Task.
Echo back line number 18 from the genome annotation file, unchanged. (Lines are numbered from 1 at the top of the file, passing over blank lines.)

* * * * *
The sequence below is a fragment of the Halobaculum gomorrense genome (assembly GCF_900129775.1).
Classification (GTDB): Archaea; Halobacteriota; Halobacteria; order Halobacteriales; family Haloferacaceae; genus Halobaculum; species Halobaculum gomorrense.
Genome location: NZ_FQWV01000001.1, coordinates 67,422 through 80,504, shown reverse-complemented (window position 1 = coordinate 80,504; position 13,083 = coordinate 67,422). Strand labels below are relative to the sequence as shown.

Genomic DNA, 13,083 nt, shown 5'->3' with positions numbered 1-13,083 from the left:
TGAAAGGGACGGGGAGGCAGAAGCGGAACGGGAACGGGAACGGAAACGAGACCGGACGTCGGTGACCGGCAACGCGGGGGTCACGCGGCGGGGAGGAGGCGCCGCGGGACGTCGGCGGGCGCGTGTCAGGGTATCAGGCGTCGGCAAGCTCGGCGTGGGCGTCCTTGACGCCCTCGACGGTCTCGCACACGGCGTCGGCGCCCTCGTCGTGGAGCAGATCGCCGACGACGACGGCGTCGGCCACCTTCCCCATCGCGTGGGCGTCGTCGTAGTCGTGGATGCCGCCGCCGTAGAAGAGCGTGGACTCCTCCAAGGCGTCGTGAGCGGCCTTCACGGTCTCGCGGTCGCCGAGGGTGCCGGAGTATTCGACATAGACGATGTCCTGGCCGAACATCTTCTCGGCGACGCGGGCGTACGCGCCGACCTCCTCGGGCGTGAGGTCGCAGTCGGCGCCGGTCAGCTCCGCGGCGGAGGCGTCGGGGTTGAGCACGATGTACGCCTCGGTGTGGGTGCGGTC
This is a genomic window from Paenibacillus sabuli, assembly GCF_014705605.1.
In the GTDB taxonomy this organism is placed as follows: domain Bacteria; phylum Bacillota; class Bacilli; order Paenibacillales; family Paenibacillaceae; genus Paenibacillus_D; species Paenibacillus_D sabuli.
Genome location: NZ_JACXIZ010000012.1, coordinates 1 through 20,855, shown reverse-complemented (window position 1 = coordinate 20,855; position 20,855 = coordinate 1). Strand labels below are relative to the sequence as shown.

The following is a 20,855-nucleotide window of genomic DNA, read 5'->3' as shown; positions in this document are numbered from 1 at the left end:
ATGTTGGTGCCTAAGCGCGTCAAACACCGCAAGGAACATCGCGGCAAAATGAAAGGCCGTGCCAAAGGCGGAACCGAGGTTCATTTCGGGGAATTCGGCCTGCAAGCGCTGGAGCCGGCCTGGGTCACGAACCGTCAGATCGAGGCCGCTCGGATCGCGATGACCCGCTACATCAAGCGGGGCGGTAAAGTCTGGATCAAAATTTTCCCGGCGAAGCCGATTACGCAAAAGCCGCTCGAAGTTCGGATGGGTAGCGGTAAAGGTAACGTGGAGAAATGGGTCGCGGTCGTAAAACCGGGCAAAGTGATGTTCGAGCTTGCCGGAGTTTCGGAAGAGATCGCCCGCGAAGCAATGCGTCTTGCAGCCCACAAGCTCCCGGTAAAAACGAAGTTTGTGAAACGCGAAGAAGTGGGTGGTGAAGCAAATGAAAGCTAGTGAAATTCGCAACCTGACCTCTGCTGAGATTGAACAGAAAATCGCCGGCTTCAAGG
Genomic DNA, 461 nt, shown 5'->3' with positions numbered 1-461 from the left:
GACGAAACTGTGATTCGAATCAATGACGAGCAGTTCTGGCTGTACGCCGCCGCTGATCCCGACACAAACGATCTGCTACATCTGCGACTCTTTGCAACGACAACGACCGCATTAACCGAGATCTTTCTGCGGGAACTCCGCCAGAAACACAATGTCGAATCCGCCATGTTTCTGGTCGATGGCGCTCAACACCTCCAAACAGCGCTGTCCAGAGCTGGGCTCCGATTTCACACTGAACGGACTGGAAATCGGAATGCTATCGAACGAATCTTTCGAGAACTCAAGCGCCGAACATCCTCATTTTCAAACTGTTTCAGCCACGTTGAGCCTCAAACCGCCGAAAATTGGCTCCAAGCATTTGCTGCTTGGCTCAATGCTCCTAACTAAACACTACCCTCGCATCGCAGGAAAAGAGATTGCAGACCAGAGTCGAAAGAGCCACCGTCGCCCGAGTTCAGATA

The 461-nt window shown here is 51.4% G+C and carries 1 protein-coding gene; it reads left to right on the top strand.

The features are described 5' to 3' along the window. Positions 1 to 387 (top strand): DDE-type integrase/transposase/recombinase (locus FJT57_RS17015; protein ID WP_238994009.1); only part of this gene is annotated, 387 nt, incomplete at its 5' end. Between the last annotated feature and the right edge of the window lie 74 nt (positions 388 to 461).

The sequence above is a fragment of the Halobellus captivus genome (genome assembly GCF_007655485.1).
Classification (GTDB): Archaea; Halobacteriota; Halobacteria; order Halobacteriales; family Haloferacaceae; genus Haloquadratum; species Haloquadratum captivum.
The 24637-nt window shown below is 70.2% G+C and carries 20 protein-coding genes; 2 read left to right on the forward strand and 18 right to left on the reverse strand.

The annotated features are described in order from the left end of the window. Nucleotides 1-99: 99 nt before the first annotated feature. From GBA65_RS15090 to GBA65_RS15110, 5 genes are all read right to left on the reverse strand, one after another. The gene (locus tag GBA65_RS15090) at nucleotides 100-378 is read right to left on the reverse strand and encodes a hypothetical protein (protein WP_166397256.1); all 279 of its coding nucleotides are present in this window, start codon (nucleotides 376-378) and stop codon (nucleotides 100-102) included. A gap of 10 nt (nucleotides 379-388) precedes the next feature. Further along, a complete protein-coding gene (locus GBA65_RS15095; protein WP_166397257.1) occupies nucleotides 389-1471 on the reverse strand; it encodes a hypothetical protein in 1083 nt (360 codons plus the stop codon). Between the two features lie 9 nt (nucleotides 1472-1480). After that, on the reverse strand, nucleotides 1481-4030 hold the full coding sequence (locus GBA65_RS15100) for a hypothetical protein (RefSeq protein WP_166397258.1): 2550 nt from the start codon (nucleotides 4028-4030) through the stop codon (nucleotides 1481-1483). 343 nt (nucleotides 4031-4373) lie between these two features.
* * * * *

The annotated features are described in order from the left end of the window. Nucleotides 1-99: 99 nt before the first annotated feature. From GBA65_RS15090 to GBA65_RS15110, 5 genes are all read right to left on the reverse strand, one after another. The gene (locus tag GBA65_RS15090) at nucleotides 100-378 is read right to left on the reverse strand and encodes a hypothetical protein (protein WP_166397256.1); all 279 of its coding nucleotides are present in this window, start codon (nucleotides 376-378) and stop codon (nucleotides 100-102) included. A gap of 10 nt (nucleotides 379-388) precedes the next feature. Further along, a complete protein-coding gene (locus GBA65_RS15095; protein WP_166397257.1) occupies nucleotides 389-1471 on the reverse strand; it encodes a hypothetical protein in 1083 nt (360 codons plus the stop codon). Between the two features lie 9 nt (nucleotides 1472-1480). After that, on the reverse strand, nucleotides 1481-4030 hold the full coding sequence (locus GBA65_RS15100) for a hypothetical protein (RefSeq protein WP_166397258.1): 2550 nt from the start codon (nucleotides 4028-4030) through the stop codon (nucleotides 1481-1483). 343 nt (nucleotides 4031-4373) lie between these two features.